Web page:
As part of my service, I’ve been working with WindowDressers, a volunteer-driven nonprofit that trains and supports community volunteers to host a local Community Build where they create insulating window inserts for their community. WindowDressers’ inserts are custom made to function as an interior storm window and one medium sized insert (approximately 30” x 50”) saves 8.5 gallons of heating fuel every year. To put that into perspective if you had 10 window inserts for your home you would be saving 85 gallons of heating fuel every year. Since 2010, WindowDressers’ inserts have helped save over 2.6 million gallons of heating fuel with over 58,009 inserts built. These inserts are low-cost removable weatherization retrofits that can help lower heating costs, reduce emissions, and are a viable opportunity for renters and homeowners alike. Additionally, one third of the families that participate in a Community Build are low-income, for whom Window Dressers provides 10 inserts per year at no cost.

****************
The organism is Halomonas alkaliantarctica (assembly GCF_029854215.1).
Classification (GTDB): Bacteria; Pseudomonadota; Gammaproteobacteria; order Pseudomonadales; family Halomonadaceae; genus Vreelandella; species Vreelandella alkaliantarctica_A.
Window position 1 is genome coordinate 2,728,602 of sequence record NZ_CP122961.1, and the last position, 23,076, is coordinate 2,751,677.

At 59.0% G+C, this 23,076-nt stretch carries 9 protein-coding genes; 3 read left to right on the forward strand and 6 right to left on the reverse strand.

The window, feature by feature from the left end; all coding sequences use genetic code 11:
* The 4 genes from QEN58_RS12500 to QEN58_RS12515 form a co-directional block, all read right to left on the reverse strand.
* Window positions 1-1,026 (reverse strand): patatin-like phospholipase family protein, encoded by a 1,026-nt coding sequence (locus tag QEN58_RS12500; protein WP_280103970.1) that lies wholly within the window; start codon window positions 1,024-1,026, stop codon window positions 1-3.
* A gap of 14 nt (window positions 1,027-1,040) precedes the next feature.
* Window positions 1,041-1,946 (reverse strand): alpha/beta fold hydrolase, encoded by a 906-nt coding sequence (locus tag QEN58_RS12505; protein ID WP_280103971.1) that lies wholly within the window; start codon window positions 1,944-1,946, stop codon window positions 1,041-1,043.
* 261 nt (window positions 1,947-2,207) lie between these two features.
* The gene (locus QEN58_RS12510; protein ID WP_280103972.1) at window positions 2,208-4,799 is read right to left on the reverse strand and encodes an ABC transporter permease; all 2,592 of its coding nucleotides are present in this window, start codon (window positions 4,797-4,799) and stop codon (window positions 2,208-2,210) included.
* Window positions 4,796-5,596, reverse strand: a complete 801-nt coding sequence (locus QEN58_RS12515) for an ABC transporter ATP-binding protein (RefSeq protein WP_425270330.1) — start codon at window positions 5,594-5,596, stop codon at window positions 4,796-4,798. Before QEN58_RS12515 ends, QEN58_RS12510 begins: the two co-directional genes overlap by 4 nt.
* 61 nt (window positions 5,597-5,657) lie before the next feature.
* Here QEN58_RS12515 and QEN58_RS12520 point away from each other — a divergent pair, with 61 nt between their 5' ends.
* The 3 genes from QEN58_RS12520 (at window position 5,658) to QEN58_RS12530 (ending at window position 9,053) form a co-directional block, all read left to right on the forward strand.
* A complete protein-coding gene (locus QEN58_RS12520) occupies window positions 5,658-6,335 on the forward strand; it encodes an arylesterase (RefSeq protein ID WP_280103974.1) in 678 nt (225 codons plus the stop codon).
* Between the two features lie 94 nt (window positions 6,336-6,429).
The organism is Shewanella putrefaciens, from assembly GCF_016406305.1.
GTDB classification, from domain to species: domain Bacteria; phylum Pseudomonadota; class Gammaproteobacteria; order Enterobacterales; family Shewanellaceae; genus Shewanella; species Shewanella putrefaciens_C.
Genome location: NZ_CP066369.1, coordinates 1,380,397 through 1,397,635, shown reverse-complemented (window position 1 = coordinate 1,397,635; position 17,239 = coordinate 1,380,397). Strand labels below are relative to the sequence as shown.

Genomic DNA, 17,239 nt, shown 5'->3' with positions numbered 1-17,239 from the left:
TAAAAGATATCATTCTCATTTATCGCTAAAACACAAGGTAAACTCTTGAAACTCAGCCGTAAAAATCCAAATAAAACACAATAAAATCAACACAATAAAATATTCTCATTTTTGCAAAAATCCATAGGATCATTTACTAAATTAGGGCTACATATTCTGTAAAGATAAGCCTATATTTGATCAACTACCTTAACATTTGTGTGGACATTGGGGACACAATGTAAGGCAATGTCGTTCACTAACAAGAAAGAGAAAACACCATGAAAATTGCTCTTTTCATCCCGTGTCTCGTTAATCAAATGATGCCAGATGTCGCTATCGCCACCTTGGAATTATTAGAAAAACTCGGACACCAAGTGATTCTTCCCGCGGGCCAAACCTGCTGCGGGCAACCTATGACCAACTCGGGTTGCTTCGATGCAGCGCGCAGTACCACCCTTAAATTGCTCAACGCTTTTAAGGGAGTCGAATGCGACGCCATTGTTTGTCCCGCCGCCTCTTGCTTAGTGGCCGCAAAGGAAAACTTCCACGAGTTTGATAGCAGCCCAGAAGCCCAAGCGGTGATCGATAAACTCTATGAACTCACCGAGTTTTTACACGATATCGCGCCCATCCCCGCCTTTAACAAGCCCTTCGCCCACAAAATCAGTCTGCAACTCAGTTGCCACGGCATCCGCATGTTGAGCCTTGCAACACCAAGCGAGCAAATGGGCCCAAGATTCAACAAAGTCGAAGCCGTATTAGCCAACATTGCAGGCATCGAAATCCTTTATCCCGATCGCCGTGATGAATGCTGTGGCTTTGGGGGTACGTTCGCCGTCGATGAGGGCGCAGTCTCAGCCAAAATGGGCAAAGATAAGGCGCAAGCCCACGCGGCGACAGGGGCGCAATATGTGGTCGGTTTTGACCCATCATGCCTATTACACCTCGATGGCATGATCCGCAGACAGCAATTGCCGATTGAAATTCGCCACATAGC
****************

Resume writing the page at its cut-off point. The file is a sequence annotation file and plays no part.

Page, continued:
Maine Highlands 2022 Community Build.

WindowDressers’ cooperative community-based model for building these inserts is what makes them so unique. A Community Build is a space to build energy efficient window inserts but it is so much more than that. They bring volunteers of all economic and social situations together to build connections, promote a sense of community, and make a meaningful and tangible impact on the community.